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I can’t imagine a blockbuster movie about superheroes without some cool physics. After all, these aren’t dramas, but action movies with jumping and flying and punching. Of course, the point of the jumping and flying and punching is to advance the story, not provide a physics lesson. But nothing says they can’t do both.

The first trailer for Thor: Ragnarok provides a great chance to do this. The physics lesson comes at the end, when Thor meets The Hulk in an arena. They run toward each other at top speed, then jump into the air for what I’m sure will be an epic collision. This being a trailer, Marvel doesn’t reveal what happens next, but I think it’s safe to assume Thor delivers a pretty serious blow. I’ll model this collision in two ways—the Hollywood way and the real way, because of course the Hollywood way is not at all how a real-life Thor and the Hulk would collide. And yes, I essentially just said superheroes are real.

The Hollywood Collision

Let me set up the physics for you. The Hulk definitely weighs quite a bit more than Thor. For the sake of argument, I’ll say he has three times the mass of Thor. Seems reasonable. Watching the trailer, it looks to me like Thor and The Hulk run toward each other at similar speeds and jump about the same height, colliding in the middle of their trajectory. In this model, which is what I expect to see in the movie, Thor punches The Hulk with great force, sending the green giant flying.

Here is a simulation I made using Trinket. Click play to run it as often as you like. If you want to look at the code behind it, here you go.

No one would complain with this outcome, even if this just isn’t how physics works. Even if this is how it plays out on screen, I will still enjoy the movie.

The Physics Collision

OK, now let’s look at what would really happen. Do you know what makes this collision so great, aside from the fact it features Thor and The Hulk? Both of them are in the air. That means only two forces act on them. The first is gravitational force pulling them down. Boooring. The second is the force Thor exerts on The Hulk when he lands the punch (or hits him with a club). But wait! If Thor pushes on The Hulk, The Hulk also pushes back on Thor with a force of equal magnitude in the opposite direction.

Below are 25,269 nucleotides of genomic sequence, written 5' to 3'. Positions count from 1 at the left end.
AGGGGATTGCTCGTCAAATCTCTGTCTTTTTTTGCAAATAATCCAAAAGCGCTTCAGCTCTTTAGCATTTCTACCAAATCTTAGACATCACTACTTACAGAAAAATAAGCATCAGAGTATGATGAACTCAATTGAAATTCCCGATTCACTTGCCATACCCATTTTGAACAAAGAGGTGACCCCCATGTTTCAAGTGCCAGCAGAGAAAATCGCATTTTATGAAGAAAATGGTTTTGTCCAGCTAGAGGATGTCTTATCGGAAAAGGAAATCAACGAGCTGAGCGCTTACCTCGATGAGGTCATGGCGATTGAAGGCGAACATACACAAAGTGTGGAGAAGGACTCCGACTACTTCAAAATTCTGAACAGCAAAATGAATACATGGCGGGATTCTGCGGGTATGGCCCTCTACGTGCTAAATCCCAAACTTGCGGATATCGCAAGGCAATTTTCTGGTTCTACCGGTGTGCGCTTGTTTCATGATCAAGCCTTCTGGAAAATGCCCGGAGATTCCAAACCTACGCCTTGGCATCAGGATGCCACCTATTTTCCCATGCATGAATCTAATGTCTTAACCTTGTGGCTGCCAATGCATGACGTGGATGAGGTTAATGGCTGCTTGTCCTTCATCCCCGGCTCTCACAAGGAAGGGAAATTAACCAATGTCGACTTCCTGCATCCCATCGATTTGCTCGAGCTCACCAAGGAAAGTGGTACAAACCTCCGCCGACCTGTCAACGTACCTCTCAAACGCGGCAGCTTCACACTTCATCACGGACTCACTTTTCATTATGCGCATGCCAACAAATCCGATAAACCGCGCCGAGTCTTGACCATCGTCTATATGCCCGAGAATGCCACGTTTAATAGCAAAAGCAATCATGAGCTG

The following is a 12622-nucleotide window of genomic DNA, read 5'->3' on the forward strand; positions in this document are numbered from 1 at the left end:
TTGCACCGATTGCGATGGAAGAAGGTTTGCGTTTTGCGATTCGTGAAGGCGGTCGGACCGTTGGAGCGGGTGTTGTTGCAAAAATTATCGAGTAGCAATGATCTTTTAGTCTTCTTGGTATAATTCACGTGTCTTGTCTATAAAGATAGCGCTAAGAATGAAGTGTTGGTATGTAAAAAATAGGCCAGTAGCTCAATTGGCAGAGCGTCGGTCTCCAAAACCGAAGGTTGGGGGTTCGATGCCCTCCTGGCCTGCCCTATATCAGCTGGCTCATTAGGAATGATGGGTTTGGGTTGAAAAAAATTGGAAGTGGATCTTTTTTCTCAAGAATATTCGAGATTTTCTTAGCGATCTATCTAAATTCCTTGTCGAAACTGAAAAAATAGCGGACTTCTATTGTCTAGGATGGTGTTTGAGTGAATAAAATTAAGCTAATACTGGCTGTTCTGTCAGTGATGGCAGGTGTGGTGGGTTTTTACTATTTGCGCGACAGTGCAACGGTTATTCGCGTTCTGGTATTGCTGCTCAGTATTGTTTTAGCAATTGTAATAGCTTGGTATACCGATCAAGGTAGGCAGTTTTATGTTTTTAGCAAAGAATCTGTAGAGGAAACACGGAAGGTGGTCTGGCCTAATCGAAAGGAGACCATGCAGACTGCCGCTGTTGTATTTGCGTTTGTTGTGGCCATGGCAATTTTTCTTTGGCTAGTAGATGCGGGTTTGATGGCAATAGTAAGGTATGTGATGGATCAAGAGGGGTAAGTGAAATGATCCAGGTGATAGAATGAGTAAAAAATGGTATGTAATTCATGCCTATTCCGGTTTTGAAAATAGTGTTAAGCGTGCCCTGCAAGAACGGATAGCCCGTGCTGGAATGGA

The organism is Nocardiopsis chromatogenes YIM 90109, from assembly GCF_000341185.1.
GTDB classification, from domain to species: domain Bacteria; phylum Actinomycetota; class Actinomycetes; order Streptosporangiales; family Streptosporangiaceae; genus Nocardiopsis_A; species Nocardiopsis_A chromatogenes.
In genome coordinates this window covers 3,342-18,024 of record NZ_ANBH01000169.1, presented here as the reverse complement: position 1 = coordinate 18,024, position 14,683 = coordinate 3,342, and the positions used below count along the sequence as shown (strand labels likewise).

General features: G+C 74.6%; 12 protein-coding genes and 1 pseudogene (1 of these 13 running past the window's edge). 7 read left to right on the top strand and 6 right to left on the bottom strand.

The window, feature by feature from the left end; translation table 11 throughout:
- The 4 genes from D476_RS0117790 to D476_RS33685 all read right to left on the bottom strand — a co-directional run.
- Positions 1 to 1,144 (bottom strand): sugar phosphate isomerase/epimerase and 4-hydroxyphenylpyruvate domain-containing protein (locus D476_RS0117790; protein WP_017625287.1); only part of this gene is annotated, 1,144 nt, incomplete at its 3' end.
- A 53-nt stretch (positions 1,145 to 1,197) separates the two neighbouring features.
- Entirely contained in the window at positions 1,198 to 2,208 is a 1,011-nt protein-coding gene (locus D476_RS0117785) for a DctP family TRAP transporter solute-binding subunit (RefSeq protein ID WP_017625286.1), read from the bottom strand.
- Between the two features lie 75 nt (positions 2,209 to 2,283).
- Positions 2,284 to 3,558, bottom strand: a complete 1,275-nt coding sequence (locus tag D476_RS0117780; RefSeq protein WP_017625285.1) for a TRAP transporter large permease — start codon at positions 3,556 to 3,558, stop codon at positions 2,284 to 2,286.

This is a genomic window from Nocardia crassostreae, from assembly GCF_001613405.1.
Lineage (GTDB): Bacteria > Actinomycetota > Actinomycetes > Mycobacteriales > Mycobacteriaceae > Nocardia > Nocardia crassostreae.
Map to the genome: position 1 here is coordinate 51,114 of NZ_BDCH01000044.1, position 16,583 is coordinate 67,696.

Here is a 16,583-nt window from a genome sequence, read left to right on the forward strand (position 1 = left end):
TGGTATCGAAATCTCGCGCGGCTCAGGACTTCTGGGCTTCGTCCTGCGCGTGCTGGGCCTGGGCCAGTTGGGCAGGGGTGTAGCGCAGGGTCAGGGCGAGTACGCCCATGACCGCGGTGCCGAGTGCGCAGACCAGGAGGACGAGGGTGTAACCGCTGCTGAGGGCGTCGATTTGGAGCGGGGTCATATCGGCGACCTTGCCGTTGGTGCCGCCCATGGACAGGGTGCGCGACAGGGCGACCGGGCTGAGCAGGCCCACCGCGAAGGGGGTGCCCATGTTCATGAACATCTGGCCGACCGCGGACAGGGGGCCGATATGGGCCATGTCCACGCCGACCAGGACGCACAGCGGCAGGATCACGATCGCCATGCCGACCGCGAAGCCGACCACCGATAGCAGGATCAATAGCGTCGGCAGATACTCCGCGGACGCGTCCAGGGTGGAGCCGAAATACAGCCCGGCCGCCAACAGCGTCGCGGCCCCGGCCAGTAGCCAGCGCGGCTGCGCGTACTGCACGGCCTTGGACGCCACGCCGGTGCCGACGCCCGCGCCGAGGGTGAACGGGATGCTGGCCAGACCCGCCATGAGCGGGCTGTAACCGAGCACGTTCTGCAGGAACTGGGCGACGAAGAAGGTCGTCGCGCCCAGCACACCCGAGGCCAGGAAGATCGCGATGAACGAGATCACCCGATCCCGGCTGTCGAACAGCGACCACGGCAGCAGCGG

Remember, force is nothing more than an interaction between two objects. If Thor pushes The Hulk to the right with a force of 1,000 Newtons, then The Hulk pushes back on Thor to the left with a force of 1,000 Newtons. That’s just the nature of forces.

So what does this mean for Thor and The Hulk? The momentum principle says the total force on an object changes that object’s momentum, with momentum being the product of mass and velocity. So you see what must happen here: Thor and The Hulk have essentially the same total force during the punch (assuming everything happens so quickly that I can ignore gravity), and so they will experience the same change in momentum. However, given that The Hulk has three times the mass of Thor, he will experience a far smaller change in velocity.

Now for a simulation.

No matter how hard Thor hits The Hulk, he is going to get thrown back. It’s just physics. Now for a bonus gif.

hulkthor_1-1.gif

This is similar to the numerical calculation above, but real life. The two carts have different masses, but the same magnitude force acting on them. You can see that Thor loses every time. But, as I said, I don’t expect the movie to use the best physics. And honestly, I am OK with that. It’s just a movie. However, I think you can still have a physics-like collision and be part of the story. If Marvel made me the science advisor, I might suggest the scene unfold like this:

Thor and The Hulk run toward each other for their epic showdown and leap into the air. In his rage, The Hulk doesn’t notice that Thor is about to land the first blow. Thor whacks him mightily, dazing The Hulk but flying back across the arena into the wall. Thor gets up, adjusts his helmet, and tells Atlas, “Physics still works in this universe. I forgot that the beast has a larger mass than mine and momentum is still conserved. If I had my trusted weapon, Mjolnir, its significant mass would surely win the day.”

Maybe that’s why you don’t see physics professors writing movie scripts.

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